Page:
Earth image Comets, Asteroids, and Meteors

Dr. Pamela Gore
Georgia Perimeter College


  1. Distinguish between comets, asteroids, meteors, and meteorites.
  2. Discuss the three main types of meteorites.
  3. Describe the orbit of a comet, and the orientation of the comet's tail.
  4. Describe the orbit of asteroids.
  5. Explain the significance of Apollo objects.
This section addresses, in whole or in part, the following Georgia GPS standard(s):
  • S6E1f. Describe the characteristics of comets, asteroids, and meteors.

This section addresses, in whole or in part, the following Benchmarks for Scientific Literacy:
  • Large numbers of chunks of rock orbit the sun. Some of those that the earth meets in its yearly orbit around the sun glow and disintegrate from friction as they plunge through the atmosphere-and sometimes impact the ground. Other chunks of rocks mixed with ice have long, off-center orbits that carry them close to the sun, where the sun's radiation (of light and particles) boils off frozen material from their surfaces and pushes it into a long, illuminated tail.

This section addresses, in whole or in part, the following National Science Education Standards:
  • The earth is the third planet from the sun in a system that includes the moon, the sun, eight other planets and their moons, and smaller objects, such as asteroids and comets. The sun, an average star, is the central and largest body in the solar system.[


Comet. Image courtesy of NASA.

Many comets exist. Approximately 12 are discovered each year, mainly by amateurs. Several hundred billion are estimated to exist.

Comets have very elliptical (elongated, not round) orbits. It takes comets varying lengths of time to orbit the sun. Some have fairly short periodicities (3 years) and others have periodicities of hundreds of thousands of years. For example, Halley's comet returns every 76 years. It was first seen in 240 BC by the Chinese.

Millions of comets are believed to form a roughly spherical cloud (called the oort cloud) beyond the orbit of Pluto, at a distance of about 100,000 AU, nearly half the distance to the nearest star. (Pluto's orbit is at about 40 AU, varying from 29.7 to 49.2 AU.)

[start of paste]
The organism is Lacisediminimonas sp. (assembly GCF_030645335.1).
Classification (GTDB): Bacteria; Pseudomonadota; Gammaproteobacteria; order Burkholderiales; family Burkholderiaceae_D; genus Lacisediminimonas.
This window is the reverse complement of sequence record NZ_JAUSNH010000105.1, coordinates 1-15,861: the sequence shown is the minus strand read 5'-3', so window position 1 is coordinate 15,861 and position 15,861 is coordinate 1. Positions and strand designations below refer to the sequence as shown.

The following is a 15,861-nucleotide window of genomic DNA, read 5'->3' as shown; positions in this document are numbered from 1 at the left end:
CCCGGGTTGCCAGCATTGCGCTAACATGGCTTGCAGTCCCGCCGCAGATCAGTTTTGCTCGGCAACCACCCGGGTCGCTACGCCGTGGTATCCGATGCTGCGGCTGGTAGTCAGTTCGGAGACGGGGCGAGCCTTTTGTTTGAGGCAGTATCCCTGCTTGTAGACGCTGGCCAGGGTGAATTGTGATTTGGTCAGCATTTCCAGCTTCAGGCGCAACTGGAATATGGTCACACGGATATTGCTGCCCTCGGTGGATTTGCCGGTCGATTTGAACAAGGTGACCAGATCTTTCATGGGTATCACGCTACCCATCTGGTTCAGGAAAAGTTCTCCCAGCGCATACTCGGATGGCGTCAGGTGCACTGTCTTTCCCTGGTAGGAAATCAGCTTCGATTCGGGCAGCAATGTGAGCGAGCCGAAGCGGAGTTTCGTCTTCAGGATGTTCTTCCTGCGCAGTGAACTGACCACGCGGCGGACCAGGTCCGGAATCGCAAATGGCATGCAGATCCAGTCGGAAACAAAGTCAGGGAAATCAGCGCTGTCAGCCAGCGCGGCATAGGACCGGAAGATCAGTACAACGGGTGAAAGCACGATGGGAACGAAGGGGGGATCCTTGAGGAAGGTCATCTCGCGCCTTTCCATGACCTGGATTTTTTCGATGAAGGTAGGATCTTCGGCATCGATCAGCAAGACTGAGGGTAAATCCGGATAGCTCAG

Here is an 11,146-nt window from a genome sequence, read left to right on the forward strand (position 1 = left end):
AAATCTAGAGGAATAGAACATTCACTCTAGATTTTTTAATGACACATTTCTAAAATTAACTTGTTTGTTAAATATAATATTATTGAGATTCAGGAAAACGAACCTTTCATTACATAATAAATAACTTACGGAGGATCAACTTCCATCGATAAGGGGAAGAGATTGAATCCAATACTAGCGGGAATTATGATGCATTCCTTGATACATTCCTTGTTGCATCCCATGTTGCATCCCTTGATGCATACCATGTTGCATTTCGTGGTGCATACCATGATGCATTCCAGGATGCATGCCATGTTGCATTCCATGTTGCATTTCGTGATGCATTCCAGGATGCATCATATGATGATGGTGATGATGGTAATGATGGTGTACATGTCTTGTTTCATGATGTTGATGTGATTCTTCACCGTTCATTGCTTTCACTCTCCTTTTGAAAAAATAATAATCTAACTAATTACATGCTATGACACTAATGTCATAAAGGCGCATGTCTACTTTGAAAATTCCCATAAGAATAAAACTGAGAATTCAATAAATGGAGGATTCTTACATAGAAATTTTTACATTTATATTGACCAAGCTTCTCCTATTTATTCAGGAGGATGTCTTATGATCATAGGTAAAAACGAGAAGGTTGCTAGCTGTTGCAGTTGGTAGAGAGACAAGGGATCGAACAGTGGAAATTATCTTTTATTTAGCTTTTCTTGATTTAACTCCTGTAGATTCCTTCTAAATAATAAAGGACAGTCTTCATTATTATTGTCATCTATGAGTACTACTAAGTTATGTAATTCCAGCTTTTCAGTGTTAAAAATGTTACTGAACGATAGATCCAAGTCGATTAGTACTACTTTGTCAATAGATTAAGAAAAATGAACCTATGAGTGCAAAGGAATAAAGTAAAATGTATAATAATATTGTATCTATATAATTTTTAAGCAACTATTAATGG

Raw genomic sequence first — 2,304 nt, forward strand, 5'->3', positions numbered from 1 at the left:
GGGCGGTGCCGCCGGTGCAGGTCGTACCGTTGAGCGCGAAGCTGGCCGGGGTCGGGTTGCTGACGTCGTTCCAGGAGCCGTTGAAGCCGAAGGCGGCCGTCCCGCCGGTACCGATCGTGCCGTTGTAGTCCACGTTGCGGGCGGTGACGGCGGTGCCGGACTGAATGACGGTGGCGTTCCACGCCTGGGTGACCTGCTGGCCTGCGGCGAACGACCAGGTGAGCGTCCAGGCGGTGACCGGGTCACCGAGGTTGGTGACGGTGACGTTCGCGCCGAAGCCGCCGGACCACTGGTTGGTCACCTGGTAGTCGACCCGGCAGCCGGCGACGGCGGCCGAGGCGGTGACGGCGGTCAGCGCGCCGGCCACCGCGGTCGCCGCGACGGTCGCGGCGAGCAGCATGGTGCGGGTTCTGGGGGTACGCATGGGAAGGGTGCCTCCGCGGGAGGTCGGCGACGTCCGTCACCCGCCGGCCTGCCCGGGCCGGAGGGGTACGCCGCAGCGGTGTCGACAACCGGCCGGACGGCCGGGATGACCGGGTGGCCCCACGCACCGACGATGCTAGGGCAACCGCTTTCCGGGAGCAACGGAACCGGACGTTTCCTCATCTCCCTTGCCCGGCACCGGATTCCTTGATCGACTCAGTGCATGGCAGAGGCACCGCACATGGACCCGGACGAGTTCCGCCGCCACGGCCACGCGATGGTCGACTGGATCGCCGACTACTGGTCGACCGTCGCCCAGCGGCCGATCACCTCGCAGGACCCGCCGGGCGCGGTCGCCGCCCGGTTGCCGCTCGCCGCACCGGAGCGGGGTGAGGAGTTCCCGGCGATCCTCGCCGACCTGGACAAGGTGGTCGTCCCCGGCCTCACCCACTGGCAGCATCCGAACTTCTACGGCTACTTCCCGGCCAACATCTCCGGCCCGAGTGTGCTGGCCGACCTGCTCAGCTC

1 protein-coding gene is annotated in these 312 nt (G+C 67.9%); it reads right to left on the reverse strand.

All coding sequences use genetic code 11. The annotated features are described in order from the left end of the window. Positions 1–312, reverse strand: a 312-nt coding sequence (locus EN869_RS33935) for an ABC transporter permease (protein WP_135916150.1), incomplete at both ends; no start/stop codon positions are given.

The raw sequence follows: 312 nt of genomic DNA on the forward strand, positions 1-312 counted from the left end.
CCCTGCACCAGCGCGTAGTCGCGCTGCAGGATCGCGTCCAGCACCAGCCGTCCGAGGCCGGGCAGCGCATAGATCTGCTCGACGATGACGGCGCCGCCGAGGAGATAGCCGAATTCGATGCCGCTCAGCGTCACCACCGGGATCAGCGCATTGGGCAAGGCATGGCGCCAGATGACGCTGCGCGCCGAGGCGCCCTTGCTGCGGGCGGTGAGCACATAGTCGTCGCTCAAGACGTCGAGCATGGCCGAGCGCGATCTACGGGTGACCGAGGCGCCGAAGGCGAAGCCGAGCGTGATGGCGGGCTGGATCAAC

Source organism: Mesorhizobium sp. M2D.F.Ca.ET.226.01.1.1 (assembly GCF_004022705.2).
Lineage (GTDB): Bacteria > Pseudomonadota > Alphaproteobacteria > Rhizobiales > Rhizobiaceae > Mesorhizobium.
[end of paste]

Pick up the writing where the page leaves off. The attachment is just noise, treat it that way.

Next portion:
Comets tend to be small (several km in diameter). For example Halley's comet is 16 x 8 km.

Essentially large dirty snowballs, composed of a porous mixture of frozen gases, rocky and metallic material:

  1. water ice (Halley's comet is 80% water)
  2. carbon dioxide (dry ice)
  3. ammonia
  4. methane

Note: You can make a comet in the classroom with dry ice, ammonia, dirt, etc.

As a comet nears the sun, solar energy vaporizes frozen gases, forming a glowing "head" called a coma.

The comet also develops a tail of ionized gases and dust that may be millions of km long. The tail always points away from the sun, (due to radiation pressure and solar wind) and only follows behind the comet as the comet approaches the sun. As the comet moves away from the sun, the tail preceeds the head.

The orbit of a comet. Image courtesy NASA.

The orbit of a comet. Image courtesy NASA.

Comets have no light of their own, but reflect sunlight.

Meteor showers are associated with comets. They occur when the Earth passes through the debris of a (burned out) comet.

Meteors, meteoroids, and meteorites

Meteor = shooting star.
Glow of small particles being heated as they enter the atmosphere.
Can see 6 - 60 per hour.

Meteorites = rocks that reach the earth's surface from space.

Meteoroid = the object before it enters the Earth's atmosphere. Most are destroyed by about 80 km above the earth's surface.

Fireballs = very bright meteors with trains that last up to 30 minutes.

Bolide = Fireball that breaks up on atmospheric entry.
Possible source of CO2?

Types of meteorites

  1. Irons
    Composed of iron and nickel (like Earth's core)
    Internal metallic crystalline structure that looks "criss-crossed". Called Widmanstatten pattern. About 5% of all meteorites

    Slice of an iron metoerite showing the Widmanstatten pattern. Approximately true size.

  2. Stony irons
    Composed partly of Fe, Ni and partly of silicate minerals, including olivine (like Earth's mantle).
    About 1% of all metoerites.

    Slice of a stony iron meteorite. Light color is metal (iron-nickel). Other part is olivine crystals. Approximately twice actual size.

  3. Stony
    Silicate-rich (Si and O) with 10-15% Fe and Ni (like Earth's crust)
    Light gray colored. About 94% of all meteorites.
    1. Ordinary chondrites
      Have light-colored spherical structures called chondrules.
      May be droplets of once molten material. About 80% of all meteorites. Most abundant type of meteorite.